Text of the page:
The Evergreen units were tied to existing heat exchangers on site and installed as part of a Wadsworth system, a building control solution that monitors external temperature, wind speed and direction, precipitation and humidity, and also internal factors such as temperature and humidity.

To maintain conditions, the advanced Wadsworth system cycles the boilers, heat exchangers and grow lights on and off, and opens and closes vents and shade cloth based on the amount of sunlight from the sun. It is designed to keep humidity and temperature levels inside the grow operation at targeted parameters.

“We are essentially trying to create the longest summer day of the season year round in the greenhouse,” said Tim Goodenough. “The vents, lights and shade cloth are all computerized and move automatically to maintain conditions.”

Heating success story

According to Tim Goodenough, the installation of the Weil-McLain boilers went smoothly, and the family’s Floating Gardens LLC aquaponics farm operation is already a success. The four Evergreen boilers maintain proper temperatures in the building, while providing supplemental heat for the fish tanks and nurseries.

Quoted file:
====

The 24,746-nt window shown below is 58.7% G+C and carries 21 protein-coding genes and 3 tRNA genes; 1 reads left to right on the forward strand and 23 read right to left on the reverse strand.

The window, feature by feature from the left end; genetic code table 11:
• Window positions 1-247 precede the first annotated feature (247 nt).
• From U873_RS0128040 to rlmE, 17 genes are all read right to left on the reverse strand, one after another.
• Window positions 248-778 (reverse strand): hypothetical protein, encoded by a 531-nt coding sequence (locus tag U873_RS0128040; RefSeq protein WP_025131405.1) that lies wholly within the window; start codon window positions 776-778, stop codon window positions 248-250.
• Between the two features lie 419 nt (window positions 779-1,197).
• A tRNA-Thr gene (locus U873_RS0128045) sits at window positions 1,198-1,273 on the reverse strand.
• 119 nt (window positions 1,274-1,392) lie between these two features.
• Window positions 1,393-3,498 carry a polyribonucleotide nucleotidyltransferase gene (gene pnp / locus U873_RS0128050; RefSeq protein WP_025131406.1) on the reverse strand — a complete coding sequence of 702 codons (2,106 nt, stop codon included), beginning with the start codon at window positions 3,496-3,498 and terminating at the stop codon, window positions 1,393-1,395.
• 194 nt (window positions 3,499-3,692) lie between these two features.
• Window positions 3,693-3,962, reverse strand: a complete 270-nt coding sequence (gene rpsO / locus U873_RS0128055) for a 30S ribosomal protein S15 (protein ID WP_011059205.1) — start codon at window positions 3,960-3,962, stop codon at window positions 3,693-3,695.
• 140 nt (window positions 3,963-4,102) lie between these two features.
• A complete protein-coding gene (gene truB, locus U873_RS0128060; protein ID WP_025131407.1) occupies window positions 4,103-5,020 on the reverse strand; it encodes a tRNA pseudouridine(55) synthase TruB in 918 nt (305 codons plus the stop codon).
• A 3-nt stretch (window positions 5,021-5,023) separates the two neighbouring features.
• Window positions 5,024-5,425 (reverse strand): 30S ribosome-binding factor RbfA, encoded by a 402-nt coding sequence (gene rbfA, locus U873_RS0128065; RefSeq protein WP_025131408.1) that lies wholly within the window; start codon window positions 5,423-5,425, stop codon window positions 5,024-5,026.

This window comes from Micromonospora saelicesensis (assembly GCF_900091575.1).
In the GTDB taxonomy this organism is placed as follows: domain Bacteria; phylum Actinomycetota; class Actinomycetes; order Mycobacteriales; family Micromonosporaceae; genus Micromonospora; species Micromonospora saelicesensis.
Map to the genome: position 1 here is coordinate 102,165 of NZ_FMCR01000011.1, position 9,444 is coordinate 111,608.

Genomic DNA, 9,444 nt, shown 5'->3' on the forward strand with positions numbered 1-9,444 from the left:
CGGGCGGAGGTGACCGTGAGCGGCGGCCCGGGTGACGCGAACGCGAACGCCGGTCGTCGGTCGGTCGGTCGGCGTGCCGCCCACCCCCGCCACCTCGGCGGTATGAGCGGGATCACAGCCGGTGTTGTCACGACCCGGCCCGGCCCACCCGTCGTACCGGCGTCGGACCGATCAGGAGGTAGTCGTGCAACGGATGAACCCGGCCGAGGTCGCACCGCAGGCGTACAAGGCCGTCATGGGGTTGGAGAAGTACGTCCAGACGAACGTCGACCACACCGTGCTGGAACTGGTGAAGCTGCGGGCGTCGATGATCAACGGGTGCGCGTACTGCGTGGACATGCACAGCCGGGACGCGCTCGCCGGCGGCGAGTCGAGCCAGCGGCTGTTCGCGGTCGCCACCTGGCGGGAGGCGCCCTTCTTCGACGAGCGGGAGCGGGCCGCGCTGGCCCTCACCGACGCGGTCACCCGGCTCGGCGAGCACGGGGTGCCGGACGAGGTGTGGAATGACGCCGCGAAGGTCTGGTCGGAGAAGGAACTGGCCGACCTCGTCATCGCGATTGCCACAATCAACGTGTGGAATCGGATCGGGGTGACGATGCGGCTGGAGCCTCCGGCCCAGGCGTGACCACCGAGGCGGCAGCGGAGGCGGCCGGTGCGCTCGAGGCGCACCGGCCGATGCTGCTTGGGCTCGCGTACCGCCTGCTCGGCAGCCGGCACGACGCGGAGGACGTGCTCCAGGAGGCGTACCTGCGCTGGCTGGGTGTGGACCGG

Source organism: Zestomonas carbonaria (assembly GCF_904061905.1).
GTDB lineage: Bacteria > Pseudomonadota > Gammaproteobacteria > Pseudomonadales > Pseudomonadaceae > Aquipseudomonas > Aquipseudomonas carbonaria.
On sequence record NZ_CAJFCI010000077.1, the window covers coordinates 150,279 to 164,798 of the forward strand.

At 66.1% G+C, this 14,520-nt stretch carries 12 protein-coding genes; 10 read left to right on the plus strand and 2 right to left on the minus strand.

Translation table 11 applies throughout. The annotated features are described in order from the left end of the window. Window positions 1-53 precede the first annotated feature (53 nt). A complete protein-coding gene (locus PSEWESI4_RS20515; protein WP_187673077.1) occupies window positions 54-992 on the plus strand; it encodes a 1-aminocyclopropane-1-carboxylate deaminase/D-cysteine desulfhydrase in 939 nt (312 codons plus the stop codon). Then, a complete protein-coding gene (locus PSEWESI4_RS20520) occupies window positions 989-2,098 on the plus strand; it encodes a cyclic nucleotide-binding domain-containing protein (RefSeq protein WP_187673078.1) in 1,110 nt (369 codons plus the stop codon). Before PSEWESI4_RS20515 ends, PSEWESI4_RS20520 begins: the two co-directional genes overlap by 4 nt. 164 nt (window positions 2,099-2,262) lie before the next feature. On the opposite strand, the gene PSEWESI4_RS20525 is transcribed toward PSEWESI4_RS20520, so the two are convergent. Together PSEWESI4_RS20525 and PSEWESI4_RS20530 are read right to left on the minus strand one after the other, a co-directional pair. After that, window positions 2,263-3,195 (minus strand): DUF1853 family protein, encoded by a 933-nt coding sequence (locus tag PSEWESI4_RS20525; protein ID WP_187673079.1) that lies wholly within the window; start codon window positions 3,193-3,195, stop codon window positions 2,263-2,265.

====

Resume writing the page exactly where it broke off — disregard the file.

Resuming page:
“The boilers are very energy efficient and will cycle on and off as needed,” said Tim Goodenough. “They typically shut off when the temperature outside is 65 degrees and higher.”

With the heating system in place, the nursery was filled in early December with 130 tilapia and several varieties of vegetables. When all tanks are filled, they will hold approximately 2,300 fish, and the Goodenoughs are producing approximately 250 heads of lettuce a day with varieties of romaine, butterhead and summer crisp. The family also is growing other produce such as swiss chard, peapods, string beans, kale, tomatoes and radishes.

The Goodenough’s sell their products at their on-site market, and to farmers markets, local restaurants, schools and grocery stores.  

“We believe aquaponics is the new face of farming as it is sustainable, healthier and can supply more food per acre than traditional methods,” said Tim Goodenough. “We are very happy with the system we have in place, and the Weil-McLain boilers are a key component in making this efficient growing method a success.”